Morristown Child Killer Denied Supreme Court Hearing
Porfirio Jimenez continues to serve life sentence for kidnapping, rape and murder of 10-year-old.
An undocumented day-laborer from Hondorus serving a life sentence for killing, raping and kidnapping a 10-year-old Morristown boy more than a decade ago was denied this week a hearing in front of the State Supreme Court to appeal his 2008 conviction.
Porfirio Jimenez was sentenced in 2009 to a life sentence without parole for kidnapping, sexually assaulting and killing Walter Contreras with a garden tool near the Whippany River in May 2001.
The State Appellate Division denied last November a Jimenez appeal of the conviction.
The State Supreme Court on Tuesday denied Jimenez's latest request, a petition for certification, the Morris County Prosecutor's Office announced Saturday.
"We are elated by this ruling," Morris County Prosecutor Robert A. Bianchi said. "I applaud our legal team, led by Senior Trial Counsel John McNamara who successfully tried this case, for their continued vigilance in bringing justice to the victim and his family for this horrible and senseless crime."
According to court documents, Contreras' mother reported her son missing after arriving home to not find him at the family's Abbett Avenue residence on May 20, 2001.
She searched places her son frequented, including the Abbett Avenue Playground, where he often fed the ducks, according to court documents.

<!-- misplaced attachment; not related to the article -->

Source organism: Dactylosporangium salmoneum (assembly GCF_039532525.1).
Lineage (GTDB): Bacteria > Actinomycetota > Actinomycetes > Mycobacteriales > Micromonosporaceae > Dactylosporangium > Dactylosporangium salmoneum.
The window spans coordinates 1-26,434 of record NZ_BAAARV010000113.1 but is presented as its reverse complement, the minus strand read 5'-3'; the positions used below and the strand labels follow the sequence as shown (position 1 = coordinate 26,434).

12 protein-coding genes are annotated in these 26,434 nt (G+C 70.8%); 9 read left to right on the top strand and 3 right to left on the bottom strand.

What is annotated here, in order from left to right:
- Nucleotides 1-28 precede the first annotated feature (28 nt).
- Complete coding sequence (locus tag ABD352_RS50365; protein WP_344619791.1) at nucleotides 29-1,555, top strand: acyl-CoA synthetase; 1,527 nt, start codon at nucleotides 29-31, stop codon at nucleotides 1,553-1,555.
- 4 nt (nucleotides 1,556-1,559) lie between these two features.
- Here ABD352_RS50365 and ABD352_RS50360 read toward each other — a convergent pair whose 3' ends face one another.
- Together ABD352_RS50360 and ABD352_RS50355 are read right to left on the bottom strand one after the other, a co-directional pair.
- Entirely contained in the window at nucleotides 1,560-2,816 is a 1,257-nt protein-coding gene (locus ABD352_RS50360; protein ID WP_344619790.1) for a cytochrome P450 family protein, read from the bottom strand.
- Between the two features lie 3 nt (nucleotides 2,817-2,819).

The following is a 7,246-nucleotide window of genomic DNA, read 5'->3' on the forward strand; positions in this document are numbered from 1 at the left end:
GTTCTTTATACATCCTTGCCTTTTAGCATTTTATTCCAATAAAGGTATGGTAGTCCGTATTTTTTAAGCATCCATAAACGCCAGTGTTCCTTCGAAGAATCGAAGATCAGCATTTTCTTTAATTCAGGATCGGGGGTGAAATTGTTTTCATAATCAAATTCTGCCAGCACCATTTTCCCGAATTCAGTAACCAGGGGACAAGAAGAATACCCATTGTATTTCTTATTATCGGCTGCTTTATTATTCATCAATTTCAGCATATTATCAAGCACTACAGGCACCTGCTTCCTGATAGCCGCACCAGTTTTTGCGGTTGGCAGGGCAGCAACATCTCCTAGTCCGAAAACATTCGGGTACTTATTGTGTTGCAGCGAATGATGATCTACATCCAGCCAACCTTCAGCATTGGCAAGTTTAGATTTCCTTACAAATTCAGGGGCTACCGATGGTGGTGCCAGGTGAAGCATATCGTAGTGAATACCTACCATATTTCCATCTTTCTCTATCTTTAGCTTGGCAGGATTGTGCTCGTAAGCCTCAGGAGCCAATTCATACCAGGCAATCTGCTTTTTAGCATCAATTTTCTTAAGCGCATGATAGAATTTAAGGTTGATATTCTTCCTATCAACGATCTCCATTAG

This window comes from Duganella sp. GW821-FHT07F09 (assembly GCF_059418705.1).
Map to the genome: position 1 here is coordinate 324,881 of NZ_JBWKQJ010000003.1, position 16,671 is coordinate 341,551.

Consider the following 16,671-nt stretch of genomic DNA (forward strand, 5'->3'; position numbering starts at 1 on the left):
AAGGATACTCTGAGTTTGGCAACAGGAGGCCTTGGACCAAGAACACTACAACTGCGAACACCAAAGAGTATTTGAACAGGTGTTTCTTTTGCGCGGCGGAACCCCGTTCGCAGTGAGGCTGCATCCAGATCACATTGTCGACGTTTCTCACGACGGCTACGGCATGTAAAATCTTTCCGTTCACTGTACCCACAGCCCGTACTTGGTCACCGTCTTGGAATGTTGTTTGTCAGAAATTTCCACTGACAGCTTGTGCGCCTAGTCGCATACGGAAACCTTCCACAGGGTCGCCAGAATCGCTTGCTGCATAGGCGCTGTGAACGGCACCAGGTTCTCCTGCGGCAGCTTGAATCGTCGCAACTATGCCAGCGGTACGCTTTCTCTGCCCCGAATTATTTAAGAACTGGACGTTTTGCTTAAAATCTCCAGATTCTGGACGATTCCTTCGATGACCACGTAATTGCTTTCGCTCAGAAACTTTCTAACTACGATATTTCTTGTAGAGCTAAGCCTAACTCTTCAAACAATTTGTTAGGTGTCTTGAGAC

Two days after going missing, Walter Contreras' body was found on May 22, 2001 under a log in a wooded area close to the Whippany River about a mile from the playground, according to court documents.
The murder weapon, a four-pronged metal garden cultivator, was found in the area, according to court documents. A pair of blood-stained jeans and a light-blue sweater several witnesses had said—and later confirmed through DNA tests—had been worn by Jimenez were also found in the area, according to court documents.
Lawyers for Jimenez argued in last year's appeal of the conviction police did not have sufficient evidence for a search warrant for a swab from Jimenez to obtain DNA evidence, according to court documents.
Lawyers also challenged the admissibility of statements made by Jimenez after his DNA was linked to a sample found on the boy's clothing, according to court documents.
The appeal, however, was denied and Supreme Court Chief Justice Stuart Rabner rejected this week Jimenez's petition for certification.
"We continue to take all steps necessary in this county to ensure that those who commit violent acts are punished to the full extent of the law, despite the extraordinary efforts needed to pursue such cases so aggressively," Bianchi said in Saturday's statement. "My continued prayers are extended to the victim and family who have endured such a terrible and tragic loss."